Meanwhile, a tricky balance must be struck between carbon-efficiency and growth, says Joan Krajewski, general manager of safety, compliance and sustainability at Microsoft. “We’re on track to meet our emissions reduction, but we really need to continue to make progress on buying more renewable energy, supporting government policies that encourage the development of renewable energy and expanding our R&D efforts in reducing our data centre carbon footprint,” she says. “It’s definitely a multi-headed programme.”
So, given the hurdles, why push on? The answer goes beyond the altruistic instincts of corporate leaders. A desire to behave responsibly is certainly a factor. However, leading companies have discovered that they can do the right thing for the planet and do the right thing for their company’s bottom line.
The potential rewards are manifold — from preparing operations to meet future environmental regulations to fostering innovation, attracting new customers and investors, or increasing appeal among talented recruits who want to work for a company that’s doing the right thing.
Often the rewards are in the form of cash savings. Take BT, the UK-based telecoms giant. In 2018 alone, the company saved £28.7 million on its fuel and energy bill adding to a total saving of £250.7 million since it started its energy-saving programme in 2008/9.
When you put together the emissions savings of thousands of other companies doing similar things, this soon adds up. This is clear from data collected by CDP, the global non-profit whose global disclosure system enables companies, cities, states and regions to measure and manage their environmental impacts.
Through CDP’s supply chain programme, almost 100 of the world’s largest companies, with US$3 trillion in purchasing power, collected data from more than 4,800 of their suppliers in 2017. These suppliers reported emissions reductions equivalent to 551 million tonnes of carbon dioxide — more than Brazil’s total emissions in 2016, with cost savings amounting to US$14 billion.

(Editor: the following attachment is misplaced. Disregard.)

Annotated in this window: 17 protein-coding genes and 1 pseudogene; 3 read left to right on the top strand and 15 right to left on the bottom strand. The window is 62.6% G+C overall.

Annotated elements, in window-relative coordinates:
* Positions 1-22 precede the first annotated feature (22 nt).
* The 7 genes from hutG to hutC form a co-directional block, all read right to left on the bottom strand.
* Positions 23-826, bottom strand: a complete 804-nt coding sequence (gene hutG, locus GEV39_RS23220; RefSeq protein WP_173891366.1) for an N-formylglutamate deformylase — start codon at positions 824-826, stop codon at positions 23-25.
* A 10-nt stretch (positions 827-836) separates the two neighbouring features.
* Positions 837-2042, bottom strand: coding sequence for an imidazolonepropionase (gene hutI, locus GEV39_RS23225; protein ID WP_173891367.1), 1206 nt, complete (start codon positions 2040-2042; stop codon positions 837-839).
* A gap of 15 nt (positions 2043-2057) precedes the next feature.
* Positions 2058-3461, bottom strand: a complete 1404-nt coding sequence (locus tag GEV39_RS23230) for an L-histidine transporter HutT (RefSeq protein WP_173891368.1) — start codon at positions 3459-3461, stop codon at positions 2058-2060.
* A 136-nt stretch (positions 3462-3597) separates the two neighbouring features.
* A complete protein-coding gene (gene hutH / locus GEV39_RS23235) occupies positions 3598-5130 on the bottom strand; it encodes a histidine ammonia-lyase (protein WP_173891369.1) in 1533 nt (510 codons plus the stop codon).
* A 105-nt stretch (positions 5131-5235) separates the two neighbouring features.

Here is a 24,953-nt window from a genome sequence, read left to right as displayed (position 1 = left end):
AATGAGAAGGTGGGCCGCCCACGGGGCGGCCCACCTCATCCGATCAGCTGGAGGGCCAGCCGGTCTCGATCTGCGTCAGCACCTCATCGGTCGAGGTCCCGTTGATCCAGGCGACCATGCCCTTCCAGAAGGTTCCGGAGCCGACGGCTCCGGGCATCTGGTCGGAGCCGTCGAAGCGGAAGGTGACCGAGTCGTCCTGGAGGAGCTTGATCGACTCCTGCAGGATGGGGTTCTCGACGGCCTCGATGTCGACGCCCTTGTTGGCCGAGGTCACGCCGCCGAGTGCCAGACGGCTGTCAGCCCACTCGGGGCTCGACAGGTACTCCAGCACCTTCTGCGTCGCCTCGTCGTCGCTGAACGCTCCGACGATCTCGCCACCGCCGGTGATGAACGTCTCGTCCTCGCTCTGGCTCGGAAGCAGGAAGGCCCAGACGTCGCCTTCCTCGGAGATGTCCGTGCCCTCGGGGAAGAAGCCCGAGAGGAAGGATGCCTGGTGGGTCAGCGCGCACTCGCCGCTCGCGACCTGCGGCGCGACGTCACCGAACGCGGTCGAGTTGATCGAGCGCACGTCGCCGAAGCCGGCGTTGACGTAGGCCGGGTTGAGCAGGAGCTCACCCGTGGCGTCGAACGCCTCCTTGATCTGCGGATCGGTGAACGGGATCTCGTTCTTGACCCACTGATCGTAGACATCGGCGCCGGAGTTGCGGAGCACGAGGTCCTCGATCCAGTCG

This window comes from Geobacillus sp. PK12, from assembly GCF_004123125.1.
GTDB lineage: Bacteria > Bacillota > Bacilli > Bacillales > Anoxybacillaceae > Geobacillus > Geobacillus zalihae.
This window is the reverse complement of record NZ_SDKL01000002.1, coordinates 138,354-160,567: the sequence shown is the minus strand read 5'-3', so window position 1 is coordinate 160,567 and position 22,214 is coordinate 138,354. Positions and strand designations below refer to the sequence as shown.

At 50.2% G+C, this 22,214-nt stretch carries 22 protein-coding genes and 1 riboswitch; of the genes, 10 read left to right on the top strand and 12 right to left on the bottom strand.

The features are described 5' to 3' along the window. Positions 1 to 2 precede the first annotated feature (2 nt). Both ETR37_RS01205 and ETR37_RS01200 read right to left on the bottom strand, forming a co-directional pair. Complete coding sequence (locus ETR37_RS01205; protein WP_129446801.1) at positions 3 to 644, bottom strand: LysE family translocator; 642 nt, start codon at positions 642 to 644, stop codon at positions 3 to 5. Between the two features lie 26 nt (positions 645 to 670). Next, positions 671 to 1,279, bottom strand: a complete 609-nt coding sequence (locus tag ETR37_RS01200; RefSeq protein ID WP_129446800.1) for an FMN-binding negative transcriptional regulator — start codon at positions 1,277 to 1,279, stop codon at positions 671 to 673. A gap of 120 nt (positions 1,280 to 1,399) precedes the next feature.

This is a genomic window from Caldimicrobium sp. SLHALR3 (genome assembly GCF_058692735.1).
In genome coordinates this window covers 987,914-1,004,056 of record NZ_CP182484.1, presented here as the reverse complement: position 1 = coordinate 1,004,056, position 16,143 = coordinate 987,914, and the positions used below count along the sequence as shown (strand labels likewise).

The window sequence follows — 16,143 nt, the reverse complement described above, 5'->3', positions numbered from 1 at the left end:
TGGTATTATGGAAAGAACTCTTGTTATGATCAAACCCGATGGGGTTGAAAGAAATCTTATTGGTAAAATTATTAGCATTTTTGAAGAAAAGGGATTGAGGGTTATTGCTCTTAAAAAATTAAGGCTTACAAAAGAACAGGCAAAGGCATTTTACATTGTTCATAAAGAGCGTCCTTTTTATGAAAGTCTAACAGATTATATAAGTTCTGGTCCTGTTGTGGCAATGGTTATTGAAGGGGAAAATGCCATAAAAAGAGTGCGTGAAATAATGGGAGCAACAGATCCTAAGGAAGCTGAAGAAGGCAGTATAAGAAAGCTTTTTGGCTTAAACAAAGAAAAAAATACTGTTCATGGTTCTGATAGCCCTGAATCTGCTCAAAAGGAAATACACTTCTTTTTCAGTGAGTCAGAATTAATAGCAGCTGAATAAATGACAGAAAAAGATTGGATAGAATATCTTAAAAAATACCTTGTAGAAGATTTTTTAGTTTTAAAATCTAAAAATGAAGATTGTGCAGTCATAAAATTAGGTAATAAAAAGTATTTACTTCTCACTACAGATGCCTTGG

Then there’s what we see around us — hotter temperatures, more extreme weather events and ecosystems that are being degraded. Something is clearly happening to our climate and we need to address it urgently.
This has helped to inspire around 500 companies to support the implementation of the Paris Agreement by adopting their own science-based targets. These allow companies to set greenhouse gas emission reduction goals that are in line with climate science (the Science Based Targets initiative helps companies to set the right goals and highlights best practices). These goals can go beyond the minimum viable level of ambition. For example, BT worked with the Carbon Trust to become one of the world’s first companies to set a science-based target aligned with a 1.5°C pathway.
With many having tied their ambitious climate strategies to the best available climate science, the corporate leaders interviewed for this article demonstrate that while there are challenges in working to reduce the carbon footprint of an enterprise, they are not insurmountable. Addressing climate change helps tackle a number of other environmental challenges and resource constraints, while also uncovering opportunities to make a business more resilient and competitive.
Read the full series
Part 1 - A time for corporate climate action
Part 2 - First steps in emissions reductions: energy efficiency in your own operations
Part 3 - Big benefits await those who tackle supply chain emissions
Part 4 - New climate opportunities are downstream
Part 5 - Power of the people: engaging your stakeholders on climate change